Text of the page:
I remember one of the first international trips I took by myself(I think I was 25ish-I know that’s late for most of you), the GA grabbed my bag at the door to the plane and sent it down the shoot to be checked in hold before I could say a word. It was a small duffel(I swear not one of the large ones you see), smaller than a roller. She said there wasn’t enough space and to pick it up in LA. I said I was connecting to a flight to Beijing and couldn’t they gate check it? She said I would have to leave and re-clear security. I did not have time to do this. I also said my medication was in there and she sighed and said I should have said so earlier(she grabbed it from me, how was I supposed to say). I got on the plane in a bit of a daze and saw tons of space. I told the flight attendant that had forced me to check my bag, but I had to connect. She told me to go tell that GA that there was room and to bring it on. I did that and GA sighed and got all huffy about having to send someone to grab it. I regained my backbone and mentioned my meds in there and they retrieved it. It wasn’t until later that I realized she had not tagged it, just sent it down to be put into the hold.
    Morale of the story is, sometimes you do your best but the airline thwarts you anyway.

  29. @Pete – Arguably the best – or at least the funniest – idea I’ve read this year. Amazing.

  30. What she could not fit it under her seat. Delta lost a customer and spirit found one. It is the customers faults why this hsppens. I check hard luggage only and have one carryon. So when there is not enough space blame the pax for bringing too much stuff on bosrd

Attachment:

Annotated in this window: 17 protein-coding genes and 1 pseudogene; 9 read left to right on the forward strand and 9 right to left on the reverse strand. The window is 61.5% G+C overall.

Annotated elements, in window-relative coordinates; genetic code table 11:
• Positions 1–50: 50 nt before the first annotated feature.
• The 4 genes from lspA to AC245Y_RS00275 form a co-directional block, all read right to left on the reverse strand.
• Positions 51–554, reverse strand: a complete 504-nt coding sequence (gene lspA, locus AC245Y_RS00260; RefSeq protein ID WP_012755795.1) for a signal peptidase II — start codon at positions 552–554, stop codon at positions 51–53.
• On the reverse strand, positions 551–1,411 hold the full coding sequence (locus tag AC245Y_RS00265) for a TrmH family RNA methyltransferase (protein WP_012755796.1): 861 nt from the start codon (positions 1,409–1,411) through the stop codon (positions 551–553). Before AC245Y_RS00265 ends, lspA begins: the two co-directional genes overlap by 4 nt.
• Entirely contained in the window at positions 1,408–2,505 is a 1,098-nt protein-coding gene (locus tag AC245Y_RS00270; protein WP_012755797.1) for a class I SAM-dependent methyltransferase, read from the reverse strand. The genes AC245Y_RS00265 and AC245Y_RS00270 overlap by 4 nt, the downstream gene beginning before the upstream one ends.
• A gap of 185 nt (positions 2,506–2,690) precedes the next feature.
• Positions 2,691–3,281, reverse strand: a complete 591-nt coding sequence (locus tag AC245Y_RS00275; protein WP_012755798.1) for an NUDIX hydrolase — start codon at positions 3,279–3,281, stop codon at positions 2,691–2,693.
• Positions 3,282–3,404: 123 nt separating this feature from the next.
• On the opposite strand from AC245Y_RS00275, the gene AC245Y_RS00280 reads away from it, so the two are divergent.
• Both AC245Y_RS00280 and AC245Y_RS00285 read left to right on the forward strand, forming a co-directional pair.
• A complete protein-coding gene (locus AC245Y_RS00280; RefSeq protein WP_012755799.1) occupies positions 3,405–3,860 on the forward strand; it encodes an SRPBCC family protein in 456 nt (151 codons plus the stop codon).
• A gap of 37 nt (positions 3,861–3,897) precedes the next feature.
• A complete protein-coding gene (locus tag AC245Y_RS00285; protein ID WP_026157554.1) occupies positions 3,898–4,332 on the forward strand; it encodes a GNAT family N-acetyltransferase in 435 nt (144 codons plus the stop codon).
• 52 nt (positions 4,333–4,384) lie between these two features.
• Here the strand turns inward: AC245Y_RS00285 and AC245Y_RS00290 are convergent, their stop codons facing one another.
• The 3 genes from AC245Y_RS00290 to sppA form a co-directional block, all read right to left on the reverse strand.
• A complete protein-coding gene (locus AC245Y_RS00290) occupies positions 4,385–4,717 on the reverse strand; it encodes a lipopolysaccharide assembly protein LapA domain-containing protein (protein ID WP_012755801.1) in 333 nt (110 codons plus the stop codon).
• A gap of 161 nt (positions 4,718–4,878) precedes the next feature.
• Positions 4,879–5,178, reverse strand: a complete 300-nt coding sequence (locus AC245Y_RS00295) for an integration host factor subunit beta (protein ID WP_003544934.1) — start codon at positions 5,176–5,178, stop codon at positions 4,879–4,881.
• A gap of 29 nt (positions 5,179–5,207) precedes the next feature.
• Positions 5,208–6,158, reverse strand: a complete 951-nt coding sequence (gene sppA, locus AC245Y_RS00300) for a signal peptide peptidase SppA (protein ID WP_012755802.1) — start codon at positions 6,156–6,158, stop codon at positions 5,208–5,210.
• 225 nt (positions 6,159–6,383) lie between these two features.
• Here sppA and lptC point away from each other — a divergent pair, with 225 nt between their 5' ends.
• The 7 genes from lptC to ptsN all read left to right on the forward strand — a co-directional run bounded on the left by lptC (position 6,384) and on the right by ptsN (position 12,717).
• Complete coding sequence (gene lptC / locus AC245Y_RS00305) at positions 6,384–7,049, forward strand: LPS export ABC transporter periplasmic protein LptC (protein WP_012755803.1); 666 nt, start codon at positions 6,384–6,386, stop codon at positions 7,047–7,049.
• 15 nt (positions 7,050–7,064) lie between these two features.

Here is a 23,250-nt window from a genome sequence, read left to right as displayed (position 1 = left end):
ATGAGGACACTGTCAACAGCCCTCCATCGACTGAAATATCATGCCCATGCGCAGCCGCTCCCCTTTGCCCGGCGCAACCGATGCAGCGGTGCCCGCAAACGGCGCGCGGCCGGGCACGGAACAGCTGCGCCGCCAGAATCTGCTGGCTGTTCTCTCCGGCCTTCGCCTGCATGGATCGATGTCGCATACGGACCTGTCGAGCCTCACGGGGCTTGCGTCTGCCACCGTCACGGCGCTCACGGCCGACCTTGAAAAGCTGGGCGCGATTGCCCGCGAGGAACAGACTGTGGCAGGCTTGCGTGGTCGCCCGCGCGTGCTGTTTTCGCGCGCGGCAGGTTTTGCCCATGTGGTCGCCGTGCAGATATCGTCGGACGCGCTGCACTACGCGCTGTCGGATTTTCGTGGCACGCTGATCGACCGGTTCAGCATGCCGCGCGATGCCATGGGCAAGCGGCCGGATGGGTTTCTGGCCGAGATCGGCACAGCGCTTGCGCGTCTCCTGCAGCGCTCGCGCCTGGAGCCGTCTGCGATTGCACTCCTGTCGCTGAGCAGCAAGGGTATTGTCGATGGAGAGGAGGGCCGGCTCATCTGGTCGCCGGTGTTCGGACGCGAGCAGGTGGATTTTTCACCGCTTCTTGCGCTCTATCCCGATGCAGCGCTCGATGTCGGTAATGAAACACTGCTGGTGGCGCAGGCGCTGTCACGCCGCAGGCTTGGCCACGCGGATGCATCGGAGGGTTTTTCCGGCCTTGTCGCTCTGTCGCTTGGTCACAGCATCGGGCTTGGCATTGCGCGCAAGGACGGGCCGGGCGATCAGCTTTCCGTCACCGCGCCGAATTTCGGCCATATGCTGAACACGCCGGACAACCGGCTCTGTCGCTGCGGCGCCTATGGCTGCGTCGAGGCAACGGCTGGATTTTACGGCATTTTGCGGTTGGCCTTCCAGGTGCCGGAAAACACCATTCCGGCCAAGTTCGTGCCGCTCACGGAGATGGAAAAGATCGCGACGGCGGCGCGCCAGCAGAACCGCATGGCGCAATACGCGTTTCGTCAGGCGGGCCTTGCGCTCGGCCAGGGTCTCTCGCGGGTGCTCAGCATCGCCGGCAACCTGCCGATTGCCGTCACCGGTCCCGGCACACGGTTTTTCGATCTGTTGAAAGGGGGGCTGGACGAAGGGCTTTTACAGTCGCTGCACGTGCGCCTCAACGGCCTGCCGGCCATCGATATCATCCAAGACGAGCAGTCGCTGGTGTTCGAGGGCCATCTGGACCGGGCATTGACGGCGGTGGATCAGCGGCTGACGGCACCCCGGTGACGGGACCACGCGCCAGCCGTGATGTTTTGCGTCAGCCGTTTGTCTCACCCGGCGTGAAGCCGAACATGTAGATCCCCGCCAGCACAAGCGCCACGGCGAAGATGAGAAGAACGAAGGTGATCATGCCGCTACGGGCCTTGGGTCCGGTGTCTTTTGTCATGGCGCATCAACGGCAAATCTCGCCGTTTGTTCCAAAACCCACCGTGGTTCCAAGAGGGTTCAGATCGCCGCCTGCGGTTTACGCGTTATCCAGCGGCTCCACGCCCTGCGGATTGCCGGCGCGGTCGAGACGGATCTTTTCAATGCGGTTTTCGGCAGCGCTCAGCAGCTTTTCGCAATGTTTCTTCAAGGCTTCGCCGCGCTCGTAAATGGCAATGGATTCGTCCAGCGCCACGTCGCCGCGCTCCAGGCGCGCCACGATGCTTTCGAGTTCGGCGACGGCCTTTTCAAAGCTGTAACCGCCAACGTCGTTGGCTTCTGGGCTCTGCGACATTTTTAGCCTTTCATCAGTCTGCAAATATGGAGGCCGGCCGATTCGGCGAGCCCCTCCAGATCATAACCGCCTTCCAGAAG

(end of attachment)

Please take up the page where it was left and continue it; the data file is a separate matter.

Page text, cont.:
31. I don’t really have much sympathy. I have my carryon and I have a smaller bag. In the smaller bag I keep all important things and that is where I would have placed heirlooms. There is always a chance you won’t get cabin space for your carryon or someone is going to smash into your luggage while trying to make room for theirs. Having to gate check significantly increases the risk of damage to your luggage (or maybe even your luggage not getting on the plane) because they are rushing to load it last minute.

  32. Somehow I bet that the value of those “Priceless” heirloom moccasins and belts slid under the $800 CA valuation that you must declare and pay the appropriate taxes at customs. This is a complete non-issue that happens every day (damaged luggage) and is handled to the satisfaction of both parties. Only when someone tries to claim a ridiculous valuation on some item and then whines when they don’t get their windfall does it rise to being noteworthy.

  33. I’ve had my carry-one checked for this reason a few different times on Delta. Delta, please fly more 737s and less 717s.